[Nirav] painted this masterpiece by hand… with a little help from a computer. He calls it the semi-automatic paintbrush because you do need to move it over the canvas by hand, but a computer decides when to dispense the ink.
He’s using a piece of hardware we looked at back in September called the InkShield that got a boost from Kickstarter. It’s an Arduino shield that drives an inkjet printer cartridge. The trick is how to know when the cartridge is in position for printing.
The system uses visual processing for that. [Nirav] added an IR led to the cartridge, and uses a camera to extrapolate its position. He actually reused a Python homography module which he had written for use with a projector. That setup was developed as a digital white board, but works just as well for this purpose.
He mentions that results like this won’t be featured in an art museum. But the look is unique, and we’d love to make a set of geeky thank-you notes using the technique.
The team at [blablabLAB] have been hard at work on their latest project, which they unleashed on the streets of Barcelona in the La Rambla pedestrian mall. Their art installation allows you to pose in the middle of the mall and receive a plastic statue of yourself as a souvenir.
Not unlike the “Fabricate Yourself” installation we saw a short time ago, this project also uses the Kinect to create a 3D representation of the subject, though it uses three separate sensors rather than just one. Each sensor is positioned around a centralized platform, creating a complete 3D model, which is then sent to a RapMan 3D printer stationed nearby.
Each user is then gifted a plastic representation of themselves to take home – it’s almost like an interactive human Mold-A-Rama. While the figures are neat, it would be great to see what sorts of plastic statues could be made using a higher resolution 3D printer like the one we featured a week ago.
Check out the video below to see the souvenir printer in action.
Continue reading “Art installation lets you be your own Souvenir”
A landmark in home 3d printing was set when [Dr. Ulrich Schwanitz] sent a DMCA takedown notice to Thingiverse.com on users [artur83] and [chylld’s] takes on his Penrose triangle model. ([chylld's] take is pictured above) While the takedown itself is highly debatable, we do think it’s cool that home 3d printing has come far enough to begin infringing on the copyrights of objects themselves. Right now media pirating has the front stage, but it’s not hard to look a little further into the crazy sci-fi universe that is our future and see a battle being fought over the rights to physical objects.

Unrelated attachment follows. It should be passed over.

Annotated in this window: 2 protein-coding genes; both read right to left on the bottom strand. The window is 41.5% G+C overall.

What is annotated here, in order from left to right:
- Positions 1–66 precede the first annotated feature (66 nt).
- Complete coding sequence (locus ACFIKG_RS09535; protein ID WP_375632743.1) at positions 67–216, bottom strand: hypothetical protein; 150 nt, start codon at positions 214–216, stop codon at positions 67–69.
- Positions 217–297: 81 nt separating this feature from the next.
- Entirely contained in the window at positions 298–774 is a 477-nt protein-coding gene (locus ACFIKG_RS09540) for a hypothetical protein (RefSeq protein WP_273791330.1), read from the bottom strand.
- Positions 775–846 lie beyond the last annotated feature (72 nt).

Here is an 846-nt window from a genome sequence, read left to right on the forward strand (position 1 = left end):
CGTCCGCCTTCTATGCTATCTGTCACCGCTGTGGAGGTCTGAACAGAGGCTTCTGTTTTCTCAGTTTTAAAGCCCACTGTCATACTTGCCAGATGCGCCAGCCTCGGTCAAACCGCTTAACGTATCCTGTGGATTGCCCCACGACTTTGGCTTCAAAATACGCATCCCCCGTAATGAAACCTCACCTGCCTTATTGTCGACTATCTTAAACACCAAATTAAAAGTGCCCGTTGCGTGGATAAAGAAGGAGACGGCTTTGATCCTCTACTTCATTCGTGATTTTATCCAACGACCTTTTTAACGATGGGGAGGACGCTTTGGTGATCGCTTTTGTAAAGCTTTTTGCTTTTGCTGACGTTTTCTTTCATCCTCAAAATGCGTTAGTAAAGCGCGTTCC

[via Thingiverse Blog]
i.materialise, a custom 3D printing fabrication house are looking for talented robotics enthusiasts with the skills to design custom robotics parts such as functional frames, decorative shells, as well as unique parts required by robots to look and perform their best. The best part? They are offering free 3D printing of parts to the people they select with the most interesting or useful ideas. Make sure you check out their blog for details on what they are looking for and how to enter, as well as checking out some of the other cool things they do, such as a fully customizable 3D printed frisbee. Let us know what you design, we would love to show it off!
In this video from Maker Faire, [Jon Beck] of CLUE — the Columbia Laboratory for Unconventional Electronics — demonstrates the unexpected ease of creating custom electroluminescent (EL) displays using materials from DuPont and common t-shirt screen printing tools. Eagle-eyed reader [ithon] recognized the Hack a Day logo among the custom shapes, which escaped our notice at the time. Sorry, Jon! Very cool project, even if the setup is a bit steep. You’ll find links to materials at the project site.
If the interviewer seems especially sharp, that’s because it’s none other than [Jeri “Circuit Girl” Ellsworth], who makes transistors from scratch and designed the C64 DTV. We’re not worthy!
The RepRap project has been working on bringing 3D printing to the masses by creating a extrusion printer that can also make the majority of its own parts. For the most part, these print ABS or HDPE plastics which are strong and recyclable. In order to create these replicating printers, similar machines called RepStraps are built out of either laser-cut parts or machined elements. They are functionally equivalent to RepRap printers, but are not made of printed parts. [nophead] documented his RepStrap, HydraRaptor, that is based off a milling machine. He had already printed a set of RepRap parts, and he documented printing a second set. The machine worked for about 100 hours over the course of 2 weeks, printing about 1.5 kg of parts. He made a few adjustments, such as replacing ABS bearings with HDPE to reduce friction. The parts are for Factor e Farm so they can get started with 3D printing.
Related: RepRap pinch wheel extruder
Reader [deren lik] pointed out the world of direct to garment printing to us. You can purchase commercial machines that will print directly onto a t-shirt using inkjet technology. Unfortunately, these machines cost ~$10K, so hackers have decided to fill in the gaps. DIYDTG hosts plans for how to build your own DTG printer. Their standard instructions are based around the Epson C88 printer. A custom carrier is constructed and then the printer components are bolted on top. Commercial DTG printers are also based on Epson parts and you can easily purchase the garment inks even if you didn’t pay a premium for your printer.